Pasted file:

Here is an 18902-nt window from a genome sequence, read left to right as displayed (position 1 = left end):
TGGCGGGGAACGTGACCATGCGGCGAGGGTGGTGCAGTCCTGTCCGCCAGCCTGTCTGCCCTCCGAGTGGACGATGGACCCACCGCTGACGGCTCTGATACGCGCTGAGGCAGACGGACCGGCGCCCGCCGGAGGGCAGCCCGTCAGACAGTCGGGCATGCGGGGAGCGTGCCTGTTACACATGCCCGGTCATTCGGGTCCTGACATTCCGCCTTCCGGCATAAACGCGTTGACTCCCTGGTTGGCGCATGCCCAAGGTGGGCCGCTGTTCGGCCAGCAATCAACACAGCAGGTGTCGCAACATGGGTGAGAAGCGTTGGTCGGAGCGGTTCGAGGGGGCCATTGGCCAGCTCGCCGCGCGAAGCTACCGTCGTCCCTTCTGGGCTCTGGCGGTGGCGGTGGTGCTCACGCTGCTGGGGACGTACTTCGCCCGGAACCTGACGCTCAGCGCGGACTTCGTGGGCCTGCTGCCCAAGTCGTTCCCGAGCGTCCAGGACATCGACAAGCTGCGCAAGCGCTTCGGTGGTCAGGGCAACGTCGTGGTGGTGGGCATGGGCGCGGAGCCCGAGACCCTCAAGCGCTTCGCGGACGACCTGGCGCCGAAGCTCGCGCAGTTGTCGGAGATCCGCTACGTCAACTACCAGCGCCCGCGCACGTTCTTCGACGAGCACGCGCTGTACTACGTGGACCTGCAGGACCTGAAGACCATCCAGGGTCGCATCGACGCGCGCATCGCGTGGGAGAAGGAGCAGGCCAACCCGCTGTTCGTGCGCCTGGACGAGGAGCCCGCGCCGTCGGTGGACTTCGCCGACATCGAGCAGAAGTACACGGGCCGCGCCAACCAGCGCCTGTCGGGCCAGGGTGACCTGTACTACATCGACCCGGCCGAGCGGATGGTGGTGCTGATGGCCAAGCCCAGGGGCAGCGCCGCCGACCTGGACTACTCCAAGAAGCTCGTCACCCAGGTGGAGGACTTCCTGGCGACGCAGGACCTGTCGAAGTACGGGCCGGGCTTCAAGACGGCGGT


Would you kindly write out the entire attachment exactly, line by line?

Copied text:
Here is an 18902-nt window from a genome sequence, read left to right as displayed (position 1 = left end):
TGGCGGGGAACGTGACCATGCGGCGAGGGTGGTGCAGTCCTGTCCGCCAGCCTGTCTGCCCTCCGAGTGGACGATGGACCCACCGCTGACGGCTCTGATACGCGCTGAGGCAGACGGACCGGCGCCCGCCGGAGGGCAGCCCGTCAGACAGTCGGGCATGCGGGGAGCGTGCCTGTTACACATGCCCGGTCATTCGGGTCCTGACATTCCGCCTTCCGGCATAAACGCGTTGACTCCCTGGTTGGCGCATGCCCAAGGTGGGCCGCTGTTCGGCCAGCAATCAACACAGCAGGTGTCGCAACATGGGTGAGAAGCGTTGGTCGGAGCGGTTCGAGGGGGCCATTGGCCAGCTCGCCGCGCGAAGCTACCGTCGTCCCTTCTGGGCTCTGGCGGTGGCGGTGGTGCTCACGCTGCTGGGGACGTACTTCGCCCGGAACCTGACGCTCAGCGCGGACTTCGTGGGCCTGCTGCCCAAGTCGTTCCCGAGCGTCCAGGACATCGACAAGCTGCGCAAGCGCTTCGGTGGTCAGGGCAACGTCGTGGTGGTGGGCATGGGCGCGGAGCCCGAGACCCTCAAGCGCTTCGCGGACGACCTGGCGCCGAAGCTCGCGCAGTTGTCGGAGATCCGCTACGTCAACTACCAGCGCCCGCGCACGTTCTTCGACGAGCACGCGCTGTACTACGTGGACCTGCAGGACCTGAAGACCATCCAGGGTCGCATCGACGCGCGCATCGCGTGGGAGAAGGAGCAGGCCAACCCGCTGTTCGTGCGCCTGGACGAGGAGCCCGCGCCGTCGGTGGACTTCGCCGACATCGAGCAGAAGTACACGGGCCGCGCCAACCAGCGCCTGTCGGGCCAGGGTGACCTGTACTACATCGACCCGGCCGAGCGGATGGTGGTGCTGATGGCCAAGCCCAGGGGCAGCGCCGCCGACCTGGACTACTCCAAGAAGCTCGTCACCCAGGTGGAGGACTTCCTGGCGACGCAGGACCTGTCGAAGTACGGGCCGGGCTTCAAGACGGCGGT